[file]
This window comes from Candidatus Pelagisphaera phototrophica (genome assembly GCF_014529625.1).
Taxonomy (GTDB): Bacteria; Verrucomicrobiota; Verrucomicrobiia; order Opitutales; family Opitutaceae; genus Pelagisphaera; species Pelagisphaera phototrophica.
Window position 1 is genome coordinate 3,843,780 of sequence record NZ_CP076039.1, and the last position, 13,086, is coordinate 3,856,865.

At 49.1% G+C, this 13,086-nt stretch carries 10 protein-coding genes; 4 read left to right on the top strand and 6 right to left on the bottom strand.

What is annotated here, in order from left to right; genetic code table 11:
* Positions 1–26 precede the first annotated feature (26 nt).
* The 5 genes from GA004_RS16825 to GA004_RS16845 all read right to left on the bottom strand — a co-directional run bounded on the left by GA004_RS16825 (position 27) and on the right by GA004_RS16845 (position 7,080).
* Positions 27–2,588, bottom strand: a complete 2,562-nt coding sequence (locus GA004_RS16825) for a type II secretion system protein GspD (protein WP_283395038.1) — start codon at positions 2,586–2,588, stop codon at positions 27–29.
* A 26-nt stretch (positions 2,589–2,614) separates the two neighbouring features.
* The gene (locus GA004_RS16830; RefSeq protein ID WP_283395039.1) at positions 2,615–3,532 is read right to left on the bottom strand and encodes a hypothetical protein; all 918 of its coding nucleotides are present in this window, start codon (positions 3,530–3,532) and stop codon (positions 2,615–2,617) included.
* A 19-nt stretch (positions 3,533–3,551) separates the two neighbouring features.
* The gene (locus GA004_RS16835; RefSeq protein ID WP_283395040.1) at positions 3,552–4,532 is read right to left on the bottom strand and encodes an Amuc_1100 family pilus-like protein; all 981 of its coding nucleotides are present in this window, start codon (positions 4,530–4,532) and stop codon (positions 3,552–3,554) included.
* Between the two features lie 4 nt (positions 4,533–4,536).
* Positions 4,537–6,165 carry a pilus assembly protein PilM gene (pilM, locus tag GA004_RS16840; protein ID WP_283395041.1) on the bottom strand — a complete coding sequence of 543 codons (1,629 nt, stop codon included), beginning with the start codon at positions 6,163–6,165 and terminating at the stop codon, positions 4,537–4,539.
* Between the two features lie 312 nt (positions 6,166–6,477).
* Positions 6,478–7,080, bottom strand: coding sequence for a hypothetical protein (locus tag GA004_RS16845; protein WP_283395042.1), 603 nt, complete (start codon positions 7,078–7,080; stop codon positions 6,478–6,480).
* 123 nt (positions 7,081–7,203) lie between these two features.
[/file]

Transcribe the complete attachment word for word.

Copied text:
This window comes from Candidatus Pelagisphaera phototrophica (genome assembly GCF_014529625.1).
Taxonomy (GTDB): Bacteria; Verrucomicrobiota; Verrucomicrobiia; order Opitutales; family Opitutaceae; genus Pelagisphaera; species Pelagisphaera phototrophica.
Window position 1 is genome coordinate 3,843,780 of sequence record NZ_CP076039.1, and the last position, 13,086, is coordinate 3,856,865.

At 49.1% G+C, this 13,086-nt stretch carries 10 protein-coding genes; 4 read left to right on the top strand and 6 right to left on the bottom strand.

What is annotated here, in order from left to right; genetic code table 11:
* Positions 1–26 precede the first annotated feature (26 nt).
* The 5 genes from GA004_RS16825 to GA004_RS16845 all read right to left on the bottom strand — a co-directional run bounded on the left by GA004_RS16825 (position 27) and on the right by GA004_RS16845 (position 7,080).
* Positions 27–2,588, bottom strand: a complete 2,562-nt coding sequence (locus GA004_RS16825) for a type II secretion system protein GspD (protein WP_283395038.1) — start codon at positions 2,586–2,588, stop codon at positions 27–29.
* A 26-nt stretch (positions 2,589–2,614) separates the two neighbouring features.
* The gene (locus GA004_RS16830; RefSeq protein ID WP_283395039.1) at positions 2,615–3,532 is read right to left on the bottom strand and encodes a hypothetical protein; all 918 of its coding nucleotides are present in this window, start codon (positions 3,530–3,532) and stop codon (positions 2,615–2,617) included.
* A 19-nt stretch (positions 3,533–3,551) separates the two neighbouring features.
* The gene (locus GA004_RS16835; RefSeq protein ID WP_283395040.1) at positions 3,552–4,532 is read right to left on the bottom strand and encodes an Amuc_1100 family pilus-like protein; all 981 of its coding nucleotides are present in this window, start codon (positions 4,530–4,532) and stop codon (positions 3,552–3,554) included.
* Between the two features lie 4 nt (positions 4,533–4,536).
* Positions 4,537–6,165 carry a pilus assembly protein PilM gene (pilM, locus tag GA004_RS16840; protein ID WP_283395041.1) on the bottom strand — a complete coding sequence of 543 codons (1,629 nt, stop codon included), beginning with the start codon at positions 6,163–6,165 and terminating at the stop codon, positions 4,537–4,539.
* Between the two features lie 312 nt (positions 6,166–6,477).
* Positions 6,478–7,080, bottom strand: coding sequence for a hypothetical protein (locus tag GA004_RS16845; protein WP_283395042.1), 603 nt, complete (start codon positions 7,078–7,080; stop codon positions 6,478–6,480).
* 123 nt (positions 7,081–7,203) lie between these two features.